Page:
By Councillor Leah Whelan
The year has begun with a massive spike in Covid cases in schools and throughout society. Naturally, there is huge uncertainty about what the next months will bring for exam year students and teachers.
Sixth-year students still face the prospect of a traditional Leaving Cert (LC) in 2022. The government shouldn’t force students to compete in an outdated, stressful and unequal exam, especially under the current Covid conditions. However, on a normal year, the LC is still outdated and stressful. The Minister for Higher Education, Simon Harris, revealed last year that “The current Leaving Cert system does not prepare students for life beyond school”
Despite the comments by Harris, and Covid having a major impact on students’ ability to learn, the government wants to plough ahead with a traditional exam this summer. The cut to in-person teaching over the course of three school years has left current sixth-year students without a full, uninterrupted year of school since the junior cycle. Clearly, this has an effect on the students’ ability to complete vital coursework, and ultimately, sit a traditional LC exam.
The previous sixth-year students, who faced exams in 2020 and 2021, had to mount a challenge, and put significant pressure on the Ministers for Education and the government, in order to win changes to the examination. This resulted in students not being forced to sit the traditional LC and had the option to get predictive grades, calculated by their teachers, or sit a pared-down version of the exam. It was indicative of the ability of students to win change when they got organised in a campaign.
Competition for third-level education
Those students organised through different initiatives such as social media storms, mass email campaigns and raising students’ voices through social media. Although they won important changes on the exams from the pressure applied, there were problems. The predicted grade system leaves teachers with the responsibility of grading their own students. In previous years, this has created point inflation, leaving many students without a college place anyway, due to a lack of spaces.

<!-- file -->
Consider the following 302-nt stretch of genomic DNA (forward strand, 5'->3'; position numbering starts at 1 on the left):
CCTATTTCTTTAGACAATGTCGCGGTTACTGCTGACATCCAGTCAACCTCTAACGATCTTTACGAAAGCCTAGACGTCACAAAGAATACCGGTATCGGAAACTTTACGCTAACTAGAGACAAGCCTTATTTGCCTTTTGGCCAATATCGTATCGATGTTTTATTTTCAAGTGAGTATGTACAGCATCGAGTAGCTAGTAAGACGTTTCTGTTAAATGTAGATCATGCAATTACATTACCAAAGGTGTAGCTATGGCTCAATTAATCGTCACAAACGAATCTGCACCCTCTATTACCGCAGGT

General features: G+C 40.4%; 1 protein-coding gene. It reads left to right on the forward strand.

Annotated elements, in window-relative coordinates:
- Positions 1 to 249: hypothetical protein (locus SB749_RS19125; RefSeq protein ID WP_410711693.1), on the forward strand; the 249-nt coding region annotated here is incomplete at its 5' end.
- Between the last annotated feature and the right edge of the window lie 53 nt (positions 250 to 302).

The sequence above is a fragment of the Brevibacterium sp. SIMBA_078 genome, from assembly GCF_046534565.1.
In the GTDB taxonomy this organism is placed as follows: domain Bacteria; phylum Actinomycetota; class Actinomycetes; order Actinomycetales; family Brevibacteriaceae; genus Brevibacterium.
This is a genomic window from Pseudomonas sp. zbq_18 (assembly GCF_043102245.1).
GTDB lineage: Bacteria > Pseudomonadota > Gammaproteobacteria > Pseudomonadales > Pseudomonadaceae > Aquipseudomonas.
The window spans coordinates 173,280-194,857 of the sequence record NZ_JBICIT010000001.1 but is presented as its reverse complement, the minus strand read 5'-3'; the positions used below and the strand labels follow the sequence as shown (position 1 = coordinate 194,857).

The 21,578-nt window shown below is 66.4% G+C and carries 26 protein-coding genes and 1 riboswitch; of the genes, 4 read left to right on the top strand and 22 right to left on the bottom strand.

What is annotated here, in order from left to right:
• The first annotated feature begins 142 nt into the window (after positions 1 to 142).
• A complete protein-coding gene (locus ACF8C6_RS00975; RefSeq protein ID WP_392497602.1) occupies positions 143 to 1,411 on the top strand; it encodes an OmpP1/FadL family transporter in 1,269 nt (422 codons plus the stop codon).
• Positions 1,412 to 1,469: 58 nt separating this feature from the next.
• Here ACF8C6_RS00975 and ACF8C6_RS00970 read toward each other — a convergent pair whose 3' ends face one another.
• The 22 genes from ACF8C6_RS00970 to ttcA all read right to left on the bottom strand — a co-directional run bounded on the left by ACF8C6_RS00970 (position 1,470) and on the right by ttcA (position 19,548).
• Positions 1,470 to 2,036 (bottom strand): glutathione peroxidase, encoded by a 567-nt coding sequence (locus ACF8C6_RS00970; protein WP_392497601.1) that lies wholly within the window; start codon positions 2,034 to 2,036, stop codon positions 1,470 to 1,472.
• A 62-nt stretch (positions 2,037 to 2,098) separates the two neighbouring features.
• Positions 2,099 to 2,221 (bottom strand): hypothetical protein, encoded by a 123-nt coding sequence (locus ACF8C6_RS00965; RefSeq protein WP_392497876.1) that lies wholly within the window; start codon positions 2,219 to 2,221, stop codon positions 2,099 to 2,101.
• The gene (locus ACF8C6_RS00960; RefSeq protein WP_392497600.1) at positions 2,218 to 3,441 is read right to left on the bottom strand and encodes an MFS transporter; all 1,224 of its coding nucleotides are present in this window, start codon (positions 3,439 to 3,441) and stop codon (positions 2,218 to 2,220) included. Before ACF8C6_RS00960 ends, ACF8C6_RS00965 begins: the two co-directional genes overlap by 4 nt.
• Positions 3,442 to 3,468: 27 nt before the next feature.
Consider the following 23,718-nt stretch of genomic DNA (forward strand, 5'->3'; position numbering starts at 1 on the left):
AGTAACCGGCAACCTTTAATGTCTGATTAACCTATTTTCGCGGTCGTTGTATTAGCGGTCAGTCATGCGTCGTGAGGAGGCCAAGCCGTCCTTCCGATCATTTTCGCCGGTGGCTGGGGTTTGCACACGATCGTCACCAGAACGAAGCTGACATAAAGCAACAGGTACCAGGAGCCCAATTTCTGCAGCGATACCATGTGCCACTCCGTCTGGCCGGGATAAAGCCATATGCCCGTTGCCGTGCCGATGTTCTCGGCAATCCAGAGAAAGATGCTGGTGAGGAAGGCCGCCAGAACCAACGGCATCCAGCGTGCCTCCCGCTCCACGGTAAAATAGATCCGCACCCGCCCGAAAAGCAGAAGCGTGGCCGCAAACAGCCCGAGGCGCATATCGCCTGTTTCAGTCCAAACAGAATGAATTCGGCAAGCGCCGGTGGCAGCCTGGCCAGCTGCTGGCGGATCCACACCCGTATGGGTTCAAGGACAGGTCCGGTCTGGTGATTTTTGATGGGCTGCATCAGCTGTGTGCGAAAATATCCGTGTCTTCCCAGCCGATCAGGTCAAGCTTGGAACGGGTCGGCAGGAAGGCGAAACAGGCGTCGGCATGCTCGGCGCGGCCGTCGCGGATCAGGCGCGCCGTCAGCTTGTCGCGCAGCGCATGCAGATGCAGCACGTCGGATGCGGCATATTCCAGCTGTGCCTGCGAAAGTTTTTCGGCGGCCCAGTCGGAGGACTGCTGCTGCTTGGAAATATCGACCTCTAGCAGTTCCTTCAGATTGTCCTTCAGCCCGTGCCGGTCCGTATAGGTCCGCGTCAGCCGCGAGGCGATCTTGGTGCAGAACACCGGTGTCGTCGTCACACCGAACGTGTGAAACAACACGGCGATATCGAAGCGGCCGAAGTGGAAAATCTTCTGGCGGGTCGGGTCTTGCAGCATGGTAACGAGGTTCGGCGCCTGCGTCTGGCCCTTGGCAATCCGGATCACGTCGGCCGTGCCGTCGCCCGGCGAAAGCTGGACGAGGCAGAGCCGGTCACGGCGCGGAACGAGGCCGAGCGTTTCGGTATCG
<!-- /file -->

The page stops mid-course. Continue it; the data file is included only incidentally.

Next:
The predicted grade/hybrid system does not address the issue at hand, which is the chronic underfunding of third level: with a mere 0.06% of GDP invested into colleges and universities. Contrast this with the billions given to businesses during the pandemic. As a result of underfunding and under-resourcing, colleges struggle with staffing issues due to tutors and lecturers being on temporary contracts.
The under-resourcing has a domino effect on the Central Application Office (CAO). The CAO offers roughly 55,000 places for 80,000 applicants. This is what drives competition in schools. The idea of competition is a necessary aspect of the LC that allows the government to kick the can down the road on what’s actually needed overall to address the issues in third level. What we need to combat this shortage of places is to properly fund and massively expand third-level education, including investment in apprenticeship courses. The state needs to properly fund educational services, including moving tutors and lecturers onto full-time permanent contracts. Linked to this, no one should have to pay fees for attending a third-level institution or doing an apprenticeship.